A stellar addition to the genre that will launch careers and inspire generations, it deserves space alongside stories of other world leaders and innovators. From Kirkus Reviews 

I sang you down from the stars

I Sang You Down from the Stars (Age Focus: 3 – 7 years) 
Anticipation, pregnancy, and the birth of a baby are celebrated in this story by Spillett-Sumner (Inniniwak) and Caldecott medalist Goade (Tlingit). 

When a baby chooses its mother, special gatherings of family and community are held to prepare for the child’s arrival. Sacred items are collected and placed in a medicine bundle to be given to the baby at birth. These items will keep the growing child’s connection to their identity strong. Spillett-Sumner’s lyrical text begins as an Indigenous mother plans the journey with her unborn child. “Before I held you in my arms, I sang you down from the stars.” When she finds a white eagle plume, it becomes “the first gift in a bundle that will be yours.” The young mother finds more items for her child’s bundle: cedar, sage, a “star blanket,” and a special river stone “so that you always remember that you belong to this place.” The baby arrives in the spring with the waters that come when the ice breaks and the rivers flow again.” Goade uses a white “swoosh” of stars throughout the illustrations to intertwine traditional origin stories with a family’s experience of “love and joy” upon the arrival of the new baby in scenes that pulse with both emotions. The author and illustrator each contribute a note describing how they drew upon their respective cultural traditions to inform their work, which will open the book up to a wide range of readers. From Kirkus Reviews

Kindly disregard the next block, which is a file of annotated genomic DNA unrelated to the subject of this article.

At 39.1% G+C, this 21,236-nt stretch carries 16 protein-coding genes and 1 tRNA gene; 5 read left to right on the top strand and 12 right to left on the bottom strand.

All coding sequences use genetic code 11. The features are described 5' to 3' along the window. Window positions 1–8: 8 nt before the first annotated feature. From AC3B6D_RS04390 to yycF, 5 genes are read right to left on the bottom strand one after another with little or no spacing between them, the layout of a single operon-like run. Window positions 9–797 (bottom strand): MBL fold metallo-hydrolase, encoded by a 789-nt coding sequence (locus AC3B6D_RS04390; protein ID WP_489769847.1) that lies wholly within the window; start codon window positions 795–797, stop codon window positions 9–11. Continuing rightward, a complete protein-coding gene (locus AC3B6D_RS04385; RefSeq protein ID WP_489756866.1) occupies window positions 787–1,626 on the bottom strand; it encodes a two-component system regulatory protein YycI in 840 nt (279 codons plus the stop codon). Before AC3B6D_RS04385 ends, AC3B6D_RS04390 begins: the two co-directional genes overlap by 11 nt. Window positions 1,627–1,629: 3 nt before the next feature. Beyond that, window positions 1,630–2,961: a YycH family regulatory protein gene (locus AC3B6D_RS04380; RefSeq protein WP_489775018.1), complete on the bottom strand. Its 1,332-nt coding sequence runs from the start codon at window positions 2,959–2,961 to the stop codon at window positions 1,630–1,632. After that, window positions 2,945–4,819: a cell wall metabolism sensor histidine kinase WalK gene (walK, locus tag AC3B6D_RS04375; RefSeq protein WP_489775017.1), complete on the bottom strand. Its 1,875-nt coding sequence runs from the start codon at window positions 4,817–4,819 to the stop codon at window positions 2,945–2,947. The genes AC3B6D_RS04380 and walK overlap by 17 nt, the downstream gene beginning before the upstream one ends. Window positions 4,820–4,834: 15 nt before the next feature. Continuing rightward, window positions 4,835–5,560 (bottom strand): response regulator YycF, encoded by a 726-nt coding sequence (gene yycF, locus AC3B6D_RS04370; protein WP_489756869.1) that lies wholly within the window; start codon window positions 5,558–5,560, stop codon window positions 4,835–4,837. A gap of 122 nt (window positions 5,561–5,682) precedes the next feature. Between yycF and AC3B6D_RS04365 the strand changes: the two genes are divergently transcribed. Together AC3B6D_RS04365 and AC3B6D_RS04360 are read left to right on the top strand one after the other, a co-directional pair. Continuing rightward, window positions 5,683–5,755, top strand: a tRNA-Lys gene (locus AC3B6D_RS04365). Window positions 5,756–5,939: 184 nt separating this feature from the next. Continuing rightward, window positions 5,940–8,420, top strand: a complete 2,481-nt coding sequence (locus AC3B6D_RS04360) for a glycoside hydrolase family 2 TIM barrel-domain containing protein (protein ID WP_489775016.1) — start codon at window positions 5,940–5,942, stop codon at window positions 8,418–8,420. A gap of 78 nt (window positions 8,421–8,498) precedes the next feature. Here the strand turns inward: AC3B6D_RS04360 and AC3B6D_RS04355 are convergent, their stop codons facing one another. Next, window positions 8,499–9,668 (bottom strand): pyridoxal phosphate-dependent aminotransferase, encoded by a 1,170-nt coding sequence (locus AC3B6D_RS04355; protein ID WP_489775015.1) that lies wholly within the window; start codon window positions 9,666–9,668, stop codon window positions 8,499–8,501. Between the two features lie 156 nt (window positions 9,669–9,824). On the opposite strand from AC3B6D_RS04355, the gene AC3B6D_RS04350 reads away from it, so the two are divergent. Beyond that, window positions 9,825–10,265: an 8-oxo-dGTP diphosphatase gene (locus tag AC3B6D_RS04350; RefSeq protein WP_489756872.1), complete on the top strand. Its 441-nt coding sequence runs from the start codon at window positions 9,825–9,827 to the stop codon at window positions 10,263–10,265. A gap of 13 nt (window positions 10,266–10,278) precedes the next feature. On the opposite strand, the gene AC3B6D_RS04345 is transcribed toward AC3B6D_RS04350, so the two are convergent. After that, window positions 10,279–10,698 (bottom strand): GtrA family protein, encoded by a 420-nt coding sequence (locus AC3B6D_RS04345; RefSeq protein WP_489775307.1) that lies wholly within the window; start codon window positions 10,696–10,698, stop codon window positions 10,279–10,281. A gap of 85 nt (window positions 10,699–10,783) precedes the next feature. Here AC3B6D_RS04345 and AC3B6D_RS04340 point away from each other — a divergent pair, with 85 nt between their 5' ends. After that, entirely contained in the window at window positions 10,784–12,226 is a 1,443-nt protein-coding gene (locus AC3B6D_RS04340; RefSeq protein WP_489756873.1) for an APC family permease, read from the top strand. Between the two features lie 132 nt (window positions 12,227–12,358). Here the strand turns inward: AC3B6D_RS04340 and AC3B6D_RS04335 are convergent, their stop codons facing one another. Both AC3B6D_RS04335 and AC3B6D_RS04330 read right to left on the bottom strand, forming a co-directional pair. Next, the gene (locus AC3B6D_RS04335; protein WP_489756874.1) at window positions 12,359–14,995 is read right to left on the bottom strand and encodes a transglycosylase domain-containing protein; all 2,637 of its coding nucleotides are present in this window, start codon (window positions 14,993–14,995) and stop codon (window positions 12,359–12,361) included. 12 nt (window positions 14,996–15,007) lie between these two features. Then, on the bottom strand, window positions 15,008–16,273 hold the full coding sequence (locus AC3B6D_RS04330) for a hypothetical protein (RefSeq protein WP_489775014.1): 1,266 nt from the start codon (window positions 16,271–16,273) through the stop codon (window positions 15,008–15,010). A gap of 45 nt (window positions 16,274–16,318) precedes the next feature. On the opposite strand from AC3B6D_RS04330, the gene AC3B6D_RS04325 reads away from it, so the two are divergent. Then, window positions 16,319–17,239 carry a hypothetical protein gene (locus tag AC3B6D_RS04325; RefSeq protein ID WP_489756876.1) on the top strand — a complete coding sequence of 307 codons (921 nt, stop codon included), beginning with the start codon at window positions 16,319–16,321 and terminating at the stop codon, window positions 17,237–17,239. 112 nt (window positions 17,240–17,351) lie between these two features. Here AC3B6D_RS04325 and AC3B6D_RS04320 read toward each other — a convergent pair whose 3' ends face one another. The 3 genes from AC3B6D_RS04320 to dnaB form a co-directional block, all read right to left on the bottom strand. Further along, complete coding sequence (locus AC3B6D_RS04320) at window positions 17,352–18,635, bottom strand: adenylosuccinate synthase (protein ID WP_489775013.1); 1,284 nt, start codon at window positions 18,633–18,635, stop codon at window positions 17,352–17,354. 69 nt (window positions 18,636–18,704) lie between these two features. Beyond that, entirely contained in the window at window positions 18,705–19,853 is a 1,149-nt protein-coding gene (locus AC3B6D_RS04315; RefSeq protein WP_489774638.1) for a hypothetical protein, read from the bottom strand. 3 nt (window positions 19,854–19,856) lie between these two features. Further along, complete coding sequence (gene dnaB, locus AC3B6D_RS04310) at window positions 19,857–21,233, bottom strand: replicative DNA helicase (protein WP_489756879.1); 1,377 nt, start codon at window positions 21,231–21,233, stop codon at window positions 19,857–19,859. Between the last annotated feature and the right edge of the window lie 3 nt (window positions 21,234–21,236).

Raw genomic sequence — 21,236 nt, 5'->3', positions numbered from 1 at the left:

Fry Bread: A Native American Family Story (Age Focus: 3 – 8 years)  

Using illustrations that show the diversity in Native America and spare poetic text that emphasizes fry bread in terms of provenance, this volume tells the story of a post-colonial food that is a shared tradition for Native American families all across the North American continent. Includes a recipe and an extensive author note that delves into the social ways, foodways, and politics of America’s 573 recognized tribes. From the publisher 

Fry Bread
We are still here

We Are Still Here! Native American Truths Everyone Should Know (Age Focus: 7 – 10 years)